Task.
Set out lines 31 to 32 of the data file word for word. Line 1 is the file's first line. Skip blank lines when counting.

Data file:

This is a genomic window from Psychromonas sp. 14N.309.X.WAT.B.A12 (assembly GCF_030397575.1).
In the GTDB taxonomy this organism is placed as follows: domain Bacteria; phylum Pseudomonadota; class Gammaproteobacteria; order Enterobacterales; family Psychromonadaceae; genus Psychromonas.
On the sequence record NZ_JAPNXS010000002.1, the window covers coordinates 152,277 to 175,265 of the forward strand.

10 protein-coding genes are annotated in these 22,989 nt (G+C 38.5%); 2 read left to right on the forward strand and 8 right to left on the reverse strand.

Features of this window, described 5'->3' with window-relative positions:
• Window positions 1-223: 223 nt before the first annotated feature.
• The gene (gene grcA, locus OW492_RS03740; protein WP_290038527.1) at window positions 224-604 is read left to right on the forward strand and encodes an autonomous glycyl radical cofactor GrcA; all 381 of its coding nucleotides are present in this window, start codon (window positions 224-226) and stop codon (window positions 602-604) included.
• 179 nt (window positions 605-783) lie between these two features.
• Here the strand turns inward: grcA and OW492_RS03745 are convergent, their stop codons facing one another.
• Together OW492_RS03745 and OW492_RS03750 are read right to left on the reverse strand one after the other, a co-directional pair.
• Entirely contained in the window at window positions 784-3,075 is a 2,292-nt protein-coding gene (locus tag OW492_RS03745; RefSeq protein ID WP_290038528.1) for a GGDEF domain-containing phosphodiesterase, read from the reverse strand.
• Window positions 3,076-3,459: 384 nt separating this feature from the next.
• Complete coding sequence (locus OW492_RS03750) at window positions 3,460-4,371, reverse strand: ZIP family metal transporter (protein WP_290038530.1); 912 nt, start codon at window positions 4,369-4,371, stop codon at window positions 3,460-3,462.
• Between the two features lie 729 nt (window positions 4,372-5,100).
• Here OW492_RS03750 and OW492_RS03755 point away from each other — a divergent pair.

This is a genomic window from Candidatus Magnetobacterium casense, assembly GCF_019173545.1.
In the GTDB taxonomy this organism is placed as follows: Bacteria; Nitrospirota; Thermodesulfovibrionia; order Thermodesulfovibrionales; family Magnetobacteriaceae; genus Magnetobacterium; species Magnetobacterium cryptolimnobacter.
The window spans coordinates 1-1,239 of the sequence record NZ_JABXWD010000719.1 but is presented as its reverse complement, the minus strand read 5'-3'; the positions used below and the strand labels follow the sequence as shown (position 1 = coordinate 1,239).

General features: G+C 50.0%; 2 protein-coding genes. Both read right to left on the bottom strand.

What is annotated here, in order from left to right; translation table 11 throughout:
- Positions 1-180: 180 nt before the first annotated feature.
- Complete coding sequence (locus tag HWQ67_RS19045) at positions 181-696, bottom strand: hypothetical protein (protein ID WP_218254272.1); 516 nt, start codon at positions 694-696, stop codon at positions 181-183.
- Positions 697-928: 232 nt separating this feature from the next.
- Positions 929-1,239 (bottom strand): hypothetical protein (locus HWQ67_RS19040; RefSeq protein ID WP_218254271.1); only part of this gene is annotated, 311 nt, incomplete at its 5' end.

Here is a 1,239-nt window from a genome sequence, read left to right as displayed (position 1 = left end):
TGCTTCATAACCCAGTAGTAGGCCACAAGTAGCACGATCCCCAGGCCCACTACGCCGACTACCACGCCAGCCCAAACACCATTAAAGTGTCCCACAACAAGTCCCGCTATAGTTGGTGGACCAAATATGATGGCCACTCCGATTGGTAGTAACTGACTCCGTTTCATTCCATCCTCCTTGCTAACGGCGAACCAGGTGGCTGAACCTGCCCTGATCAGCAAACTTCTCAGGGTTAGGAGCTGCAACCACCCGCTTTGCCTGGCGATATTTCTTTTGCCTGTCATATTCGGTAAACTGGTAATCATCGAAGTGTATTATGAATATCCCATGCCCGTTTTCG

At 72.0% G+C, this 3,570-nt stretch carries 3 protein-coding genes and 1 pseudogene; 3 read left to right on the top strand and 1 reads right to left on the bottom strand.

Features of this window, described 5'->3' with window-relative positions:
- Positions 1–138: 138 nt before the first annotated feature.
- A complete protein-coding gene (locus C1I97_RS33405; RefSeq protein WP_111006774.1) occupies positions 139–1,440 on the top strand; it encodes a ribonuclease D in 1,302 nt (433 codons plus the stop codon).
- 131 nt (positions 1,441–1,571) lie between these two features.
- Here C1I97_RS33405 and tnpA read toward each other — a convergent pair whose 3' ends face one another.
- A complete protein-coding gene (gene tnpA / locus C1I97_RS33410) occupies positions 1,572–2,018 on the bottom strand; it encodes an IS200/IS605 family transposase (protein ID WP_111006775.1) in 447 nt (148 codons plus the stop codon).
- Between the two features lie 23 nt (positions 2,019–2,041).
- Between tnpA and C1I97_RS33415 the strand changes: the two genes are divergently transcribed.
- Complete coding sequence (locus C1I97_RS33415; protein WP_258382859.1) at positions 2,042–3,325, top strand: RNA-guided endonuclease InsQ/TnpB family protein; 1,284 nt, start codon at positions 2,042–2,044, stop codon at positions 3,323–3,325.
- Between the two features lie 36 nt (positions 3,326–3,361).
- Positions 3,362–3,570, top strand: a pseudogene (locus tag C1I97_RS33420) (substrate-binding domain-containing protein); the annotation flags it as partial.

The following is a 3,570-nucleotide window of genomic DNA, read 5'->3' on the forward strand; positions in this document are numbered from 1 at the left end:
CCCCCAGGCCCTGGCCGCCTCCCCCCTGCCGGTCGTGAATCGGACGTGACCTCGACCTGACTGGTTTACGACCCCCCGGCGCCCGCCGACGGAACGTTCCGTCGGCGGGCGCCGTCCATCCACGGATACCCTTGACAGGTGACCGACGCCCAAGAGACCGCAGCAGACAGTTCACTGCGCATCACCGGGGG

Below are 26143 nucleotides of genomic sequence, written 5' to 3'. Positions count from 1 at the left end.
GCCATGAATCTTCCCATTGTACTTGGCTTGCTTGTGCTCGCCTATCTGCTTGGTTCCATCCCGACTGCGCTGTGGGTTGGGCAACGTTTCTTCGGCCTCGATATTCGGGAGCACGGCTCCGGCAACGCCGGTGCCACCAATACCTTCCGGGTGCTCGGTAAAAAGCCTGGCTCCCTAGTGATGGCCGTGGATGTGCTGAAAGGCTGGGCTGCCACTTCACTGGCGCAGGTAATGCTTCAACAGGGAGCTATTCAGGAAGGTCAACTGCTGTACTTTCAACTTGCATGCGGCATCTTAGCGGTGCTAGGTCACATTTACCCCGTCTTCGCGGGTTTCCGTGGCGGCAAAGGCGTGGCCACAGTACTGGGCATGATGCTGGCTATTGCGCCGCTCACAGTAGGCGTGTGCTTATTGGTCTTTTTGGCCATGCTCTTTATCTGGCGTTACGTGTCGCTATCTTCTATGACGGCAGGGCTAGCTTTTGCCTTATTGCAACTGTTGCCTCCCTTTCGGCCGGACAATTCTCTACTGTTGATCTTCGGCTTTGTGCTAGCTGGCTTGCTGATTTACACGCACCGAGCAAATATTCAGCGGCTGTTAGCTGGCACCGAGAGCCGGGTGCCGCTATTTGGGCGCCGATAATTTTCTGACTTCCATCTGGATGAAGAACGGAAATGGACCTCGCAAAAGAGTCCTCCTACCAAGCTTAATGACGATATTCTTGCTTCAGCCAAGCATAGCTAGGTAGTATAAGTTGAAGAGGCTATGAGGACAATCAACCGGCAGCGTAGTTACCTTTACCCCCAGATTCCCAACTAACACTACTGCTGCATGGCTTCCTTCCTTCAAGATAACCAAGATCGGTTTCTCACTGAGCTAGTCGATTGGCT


- 131 nt (positions 1,441–1,571) lie between these two features.
- Here C1I97_RS33405 and tnpA read toward each other — a convergent pair whose 3' ends face one another.